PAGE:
The political system of Ghana takes place in a framework of a presidential representative democratic republic. As a result of this the President of Ghana is both head of the state and head of the government, and of a pluriform multi-party system. The Ghanaian political system also has the government divided into three different brunches, viz the Executive, the Legislature and the Judiciary. The seat of government is at Osu Castle, with the parliament being unicameral in nature.
The Constitutional System
The constitution of Ghana was approved on 28th April, 1992, though the country got its freedom long time back on 6th March, 1957. The constitution of Ghana's political system declares Ghana to be a unitary republic with sovereignty residing in the Ghanaian people. it calls for a system of checks and balances, with powers shared between the president, its unicameral parliament, the council of state, and its independent judiciary. The constitution stipulates the concept of power sharing.
Being a member of the Commonwealth of Nations, the President is the head of the state and also the government. He is the real head of the country with all the power resting in the hands. He is elected for a term of four years by popular vote and is eligible for re-election for a second term. John Agyekum Kufuor is the ninth president of the country from the last election held on 7th December, 2004. the president also nominates members subject to approval by Parliament for the post of Council of Ministers. The Vice-president, like the president is also elected for a term of four years.
All legislative functions of Ghana's political system are vested in the Parliament. It has a unicameral house with 230 members and a Speaker. The members of the Parliament are popularly elected by Universal Adult Suffrage for a term of four years. Due to the Duverger's law, the political system of Ghana has a two-party system. Elections have been taking place every four years since 1992 alongside the Presidential election, generally on 7 December.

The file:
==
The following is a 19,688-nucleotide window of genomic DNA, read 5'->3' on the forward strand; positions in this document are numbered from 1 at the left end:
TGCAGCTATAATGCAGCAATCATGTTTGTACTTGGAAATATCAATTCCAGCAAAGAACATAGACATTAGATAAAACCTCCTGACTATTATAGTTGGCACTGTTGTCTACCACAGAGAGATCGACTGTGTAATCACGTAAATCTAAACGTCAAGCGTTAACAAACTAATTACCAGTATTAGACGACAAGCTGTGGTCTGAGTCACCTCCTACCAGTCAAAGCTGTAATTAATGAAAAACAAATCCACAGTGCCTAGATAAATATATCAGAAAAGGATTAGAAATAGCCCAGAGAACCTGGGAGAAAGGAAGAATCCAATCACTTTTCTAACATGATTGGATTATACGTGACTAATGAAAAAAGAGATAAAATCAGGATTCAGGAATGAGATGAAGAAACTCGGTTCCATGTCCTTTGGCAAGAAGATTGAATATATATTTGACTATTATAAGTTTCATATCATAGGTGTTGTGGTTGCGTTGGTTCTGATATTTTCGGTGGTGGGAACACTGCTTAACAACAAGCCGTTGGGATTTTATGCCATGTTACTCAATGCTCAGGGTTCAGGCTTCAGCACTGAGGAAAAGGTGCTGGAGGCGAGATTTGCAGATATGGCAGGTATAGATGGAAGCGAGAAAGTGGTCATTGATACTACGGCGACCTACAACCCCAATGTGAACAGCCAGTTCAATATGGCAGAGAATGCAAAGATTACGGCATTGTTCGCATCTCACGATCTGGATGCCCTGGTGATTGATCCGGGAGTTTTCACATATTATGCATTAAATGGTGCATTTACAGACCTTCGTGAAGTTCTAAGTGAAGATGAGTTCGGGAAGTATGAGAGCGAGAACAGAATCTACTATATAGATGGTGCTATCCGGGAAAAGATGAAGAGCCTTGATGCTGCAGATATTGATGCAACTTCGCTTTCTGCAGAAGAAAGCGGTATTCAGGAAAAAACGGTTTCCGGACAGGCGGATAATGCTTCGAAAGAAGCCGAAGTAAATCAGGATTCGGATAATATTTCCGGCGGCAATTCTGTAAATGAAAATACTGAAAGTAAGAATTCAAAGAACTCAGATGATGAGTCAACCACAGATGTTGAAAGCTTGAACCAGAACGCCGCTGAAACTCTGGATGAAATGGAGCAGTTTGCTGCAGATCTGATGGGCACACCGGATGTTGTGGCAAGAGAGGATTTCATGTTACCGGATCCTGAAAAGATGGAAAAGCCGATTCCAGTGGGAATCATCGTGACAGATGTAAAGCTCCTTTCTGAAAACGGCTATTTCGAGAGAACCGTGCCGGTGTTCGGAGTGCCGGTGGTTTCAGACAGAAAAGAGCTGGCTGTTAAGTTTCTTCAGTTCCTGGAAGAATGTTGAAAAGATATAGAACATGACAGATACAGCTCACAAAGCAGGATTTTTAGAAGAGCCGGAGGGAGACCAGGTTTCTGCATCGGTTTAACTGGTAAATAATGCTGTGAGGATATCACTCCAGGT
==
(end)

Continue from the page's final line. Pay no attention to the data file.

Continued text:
The judicial systems of the Ghanaian government are independent from the two other branches of government. The Supreme Court is at the apex with broad powers of judicial review. It has the power to rule on the constitutionality of any legislation or executive action at the request of any aggrieved citizen as it's authorized by the Constitution. This system of hierarchy of courts is largely derived from the British juridical system. The hierarchy is composed of the Supreme Court of Ghana, the Court of Appeal, the High Court of Justice, regional tribunals, and such lower courts or tribunals as Parliament may establish. jurisdiction over all civil and criminal matters is held by the court.
The Party in Power
In the Ghanaian political system two main political parties dominate. The New Patriotic Party and National Democratic Congress form the main brunches of the government.
The politics of Ghana is divided into 10 regions, Ashanti, Greater Accra, Brong-Ahafo, Central, Eastern, Northern, Upper East, Upper West, Volta, and Western.
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